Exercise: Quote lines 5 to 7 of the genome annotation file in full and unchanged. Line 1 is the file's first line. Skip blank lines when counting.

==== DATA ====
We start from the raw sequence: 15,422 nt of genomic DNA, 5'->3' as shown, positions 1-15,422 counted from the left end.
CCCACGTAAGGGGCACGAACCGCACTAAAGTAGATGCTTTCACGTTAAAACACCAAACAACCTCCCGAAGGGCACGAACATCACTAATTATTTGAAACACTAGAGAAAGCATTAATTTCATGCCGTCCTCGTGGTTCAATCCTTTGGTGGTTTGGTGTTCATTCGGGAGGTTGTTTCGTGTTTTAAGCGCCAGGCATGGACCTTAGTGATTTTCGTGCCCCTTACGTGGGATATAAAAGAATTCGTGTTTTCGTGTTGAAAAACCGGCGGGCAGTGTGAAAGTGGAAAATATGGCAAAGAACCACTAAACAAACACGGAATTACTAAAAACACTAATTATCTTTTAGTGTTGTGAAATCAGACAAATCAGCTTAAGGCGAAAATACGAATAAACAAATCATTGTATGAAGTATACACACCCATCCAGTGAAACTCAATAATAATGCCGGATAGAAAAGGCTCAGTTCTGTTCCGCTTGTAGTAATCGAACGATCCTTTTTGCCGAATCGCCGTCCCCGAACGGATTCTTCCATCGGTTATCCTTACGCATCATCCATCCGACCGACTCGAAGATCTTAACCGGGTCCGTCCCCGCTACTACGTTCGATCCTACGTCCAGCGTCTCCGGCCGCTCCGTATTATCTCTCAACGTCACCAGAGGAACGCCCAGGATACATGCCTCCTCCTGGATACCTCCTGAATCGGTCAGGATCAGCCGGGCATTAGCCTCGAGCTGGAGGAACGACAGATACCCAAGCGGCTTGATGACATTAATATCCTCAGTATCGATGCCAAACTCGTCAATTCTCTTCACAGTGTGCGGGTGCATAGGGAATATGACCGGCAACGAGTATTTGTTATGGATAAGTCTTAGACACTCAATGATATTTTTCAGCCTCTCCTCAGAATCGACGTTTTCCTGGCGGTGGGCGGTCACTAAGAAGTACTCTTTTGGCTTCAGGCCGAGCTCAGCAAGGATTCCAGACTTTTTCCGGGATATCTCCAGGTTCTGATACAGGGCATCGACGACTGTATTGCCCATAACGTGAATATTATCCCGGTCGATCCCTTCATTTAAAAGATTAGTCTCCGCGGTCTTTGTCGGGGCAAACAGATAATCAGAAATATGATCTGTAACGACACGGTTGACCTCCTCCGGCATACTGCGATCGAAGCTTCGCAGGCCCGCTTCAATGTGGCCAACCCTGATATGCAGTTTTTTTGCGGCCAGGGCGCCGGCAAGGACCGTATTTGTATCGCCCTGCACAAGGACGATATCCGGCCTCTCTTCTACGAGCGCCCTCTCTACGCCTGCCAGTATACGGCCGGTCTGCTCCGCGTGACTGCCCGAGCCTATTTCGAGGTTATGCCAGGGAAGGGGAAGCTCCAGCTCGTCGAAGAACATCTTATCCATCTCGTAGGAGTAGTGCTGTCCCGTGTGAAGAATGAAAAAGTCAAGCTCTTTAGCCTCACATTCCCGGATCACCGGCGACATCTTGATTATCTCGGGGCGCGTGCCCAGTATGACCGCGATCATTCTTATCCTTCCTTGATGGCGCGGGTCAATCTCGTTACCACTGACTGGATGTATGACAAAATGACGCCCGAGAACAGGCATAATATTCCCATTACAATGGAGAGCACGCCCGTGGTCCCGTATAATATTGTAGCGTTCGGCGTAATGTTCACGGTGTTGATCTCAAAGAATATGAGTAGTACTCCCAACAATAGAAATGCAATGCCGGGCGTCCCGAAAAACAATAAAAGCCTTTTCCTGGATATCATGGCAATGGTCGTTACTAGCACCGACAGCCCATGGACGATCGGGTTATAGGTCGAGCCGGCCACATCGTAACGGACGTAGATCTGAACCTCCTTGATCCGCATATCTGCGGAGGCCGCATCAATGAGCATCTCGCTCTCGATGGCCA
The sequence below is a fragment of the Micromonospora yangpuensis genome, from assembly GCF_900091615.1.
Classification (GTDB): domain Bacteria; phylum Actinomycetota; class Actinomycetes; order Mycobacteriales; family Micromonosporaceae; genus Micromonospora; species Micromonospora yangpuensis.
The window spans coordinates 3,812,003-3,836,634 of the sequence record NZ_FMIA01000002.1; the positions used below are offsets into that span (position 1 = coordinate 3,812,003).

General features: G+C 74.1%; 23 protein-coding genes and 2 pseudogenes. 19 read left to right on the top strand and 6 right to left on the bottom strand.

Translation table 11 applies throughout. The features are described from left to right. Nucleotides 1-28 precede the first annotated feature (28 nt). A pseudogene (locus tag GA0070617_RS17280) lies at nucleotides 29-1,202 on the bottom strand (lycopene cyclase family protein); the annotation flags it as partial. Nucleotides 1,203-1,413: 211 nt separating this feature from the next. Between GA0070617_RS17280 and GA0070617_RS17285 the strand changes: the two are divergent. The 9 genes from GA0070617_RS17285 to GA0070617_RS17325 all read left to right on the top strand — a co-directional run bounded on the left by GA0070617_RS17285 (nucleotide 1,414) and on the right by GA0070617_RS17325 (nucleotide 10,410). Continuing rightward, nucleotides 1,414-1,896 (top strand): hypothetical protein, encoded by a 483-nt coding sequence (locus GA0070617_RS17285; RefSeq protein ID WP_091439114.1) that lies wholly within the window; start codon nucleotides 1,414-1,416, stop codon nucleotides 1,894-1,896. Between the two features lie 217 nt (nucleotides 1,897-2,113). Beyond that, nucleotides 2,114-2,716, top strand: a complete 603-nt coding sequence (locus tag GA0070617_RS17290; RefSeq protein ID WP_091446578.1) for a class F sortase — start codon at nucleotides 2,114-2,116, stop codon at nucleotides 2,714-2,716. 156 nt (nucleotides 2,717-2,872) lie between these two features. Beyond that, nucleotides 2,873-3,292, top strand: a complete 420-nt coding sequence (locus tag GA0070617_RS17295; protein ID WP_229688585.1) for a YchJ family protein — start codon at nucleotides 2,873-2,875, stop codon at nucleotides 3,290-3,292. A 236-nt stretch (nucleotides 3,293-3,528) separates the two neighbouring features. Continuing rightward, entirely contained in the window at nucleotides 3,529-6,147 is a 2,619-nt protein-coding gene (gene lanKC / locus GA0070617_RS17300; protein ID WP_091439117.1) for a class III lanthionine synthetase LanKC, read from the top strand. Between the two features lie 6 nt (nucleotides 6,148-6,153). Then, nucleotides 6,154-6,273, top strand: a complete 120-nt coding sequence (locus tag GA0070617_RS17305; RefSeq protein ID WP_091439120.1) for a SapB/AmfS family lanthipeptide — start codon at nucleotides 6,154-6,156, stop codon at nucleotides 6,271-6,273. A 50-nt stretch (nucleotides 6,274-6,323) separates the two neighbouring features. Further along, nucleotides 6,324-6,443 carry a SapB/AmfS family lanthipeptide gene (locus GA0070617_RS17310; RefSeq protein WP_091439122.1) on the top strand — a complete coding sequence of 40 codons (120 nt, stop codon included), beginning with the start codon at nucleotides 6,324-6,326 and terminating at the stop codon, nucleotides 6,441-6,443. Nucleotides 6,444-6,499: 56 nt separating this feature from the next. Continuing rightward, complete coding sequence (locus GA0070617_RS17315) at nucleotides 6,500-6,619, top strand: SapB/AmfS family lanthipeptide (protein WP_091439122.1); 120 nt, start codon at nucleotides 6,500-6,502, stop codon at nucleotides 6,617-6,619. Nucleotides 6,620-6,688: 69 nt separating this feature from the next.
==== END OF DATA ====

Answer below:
The window spans coordinates 3,812,003-3,836,634 of the sequence record NZ_FMIA01000002.1; the positions used below are offsets into that span (position 1 = coordinate 3,812,003).

General features: G+C 74.1%; 23 protein-coding genes and 2 pseudogenes. 19 read left to right on the top strand and 6 right to left on the bottom strand.

Translation table 11 applies throughout. The features are described from left to right. Nucleotides 1-28 precede the first annotated feature (28 nt). A pseudogene (locus tag GA0070617_RS17280) lies at nucleotides 29-1,202 on the bottom strand (lycopene cyclase family protein); the annotation flags it as partial. Nucleotides 1,203-1,413: 211 nt separating this feature from the next. Between GA0070617_RS17280 and GA0070617_RS17285 the strand changes: the two are divergent. The 9 genes from GA0070617_RS17285 to GA0070617_RS17325 all read left to right on the top strand — a co-directional run bounded on the left by GA0070617_RS17285 (nucleotide 1,414) and on the right by GA0070617_RS17325 (nucleotide 10,410). Continuing rightward, nucleotides 1,414-1,896 (top strand): hypothetical protein, encoded by a 483-nt coding sequence (locus GA0070617_RS17285; RefSeq protein ID WP_091439114.1) that lies wholly within the window; start codon nucleotides 1,414-1,416, stop codon nucleotides 1,894-1,896. Between the two features lie 217 nt (nucleotides 1,897-2,113). Beyond that, nucleotides 2,114-2,716, top strand: a complete 603-nt coding sequence (locus tag GA0070617_RS17290; RefSeq protein ID WP_091446578.1) for a class F sortase — start codon at nucleotides 2,114-2,116, stop codon at nucleotides 2,714-2,716. 156 nt (nucleotides 2,717-2,872) lie between these two features. Beyond that, nucleotides 2,873-3,292, top strand: a complete 420-nt coding sequence (locus tag GA0070617_RS17295; protein ID WP_229688585.1) for a YchJ family protein — start codon at nucleotides 2,873-2,875, stop codon at nucleotides 3,290-3,292. A 236-nt stretch (nucleotides 3,293-3,528) separates the two neighbouring features. Continuing rightward, entirely contained in the window at nucleotides 3,529-6,147 is a 2,619-nt protein-coding gene (gene lanKC / locus GA0070617_RS17300; protein ID WP_091439117.1) for a class III lanthionine synthetase LanKC, read from the top strand. Between the two features lie 6 nt (nucleotides 6,148-6,153). Then, nucleotides 6,154-6,273, top strand: a complete 120-nt coding sequence (locus tag GA0070617_RS17305; RefSeq protein ID WP_091439120.1) for a SapB/AmfS family lanthipeptide — start codon at nucleotides 6,154-6,156, stop codon at nucleotides 6,271-6,273. A 50-nt stretch (nucleotides 6,274-6,323) separates the two neighbouring features. Further along, nucleotides 6,324-6,443 carry a SapB/AmfS family lanthipeptide gene (locus GA0070617_RS17310; RefSeq protein WP_091439122.1) on the top strand — a complete coding sequence of 40 codons (120 nt, stop codon included), beginning with the start codon at nucleotides 6,324-6,326 and terminating at the stop codon, nucleotides 6,441-6,443. Nucleotides 6,444-6,499: 56 nt separating this feature from the next. Continuing rightward, complete coding sequence (locus GA0070617_RS17315) at nucleotides 6,500-6,619, top strand: SapB/AmfS family lanthipeptide (protein WP_091439122.1); 120 nt, start codon at nucleotides 6,500-6,502, stop codon at nucleotides 6,617-6,619. Nucleotides 6,620-6,688: 69 nt separating this feature from the next.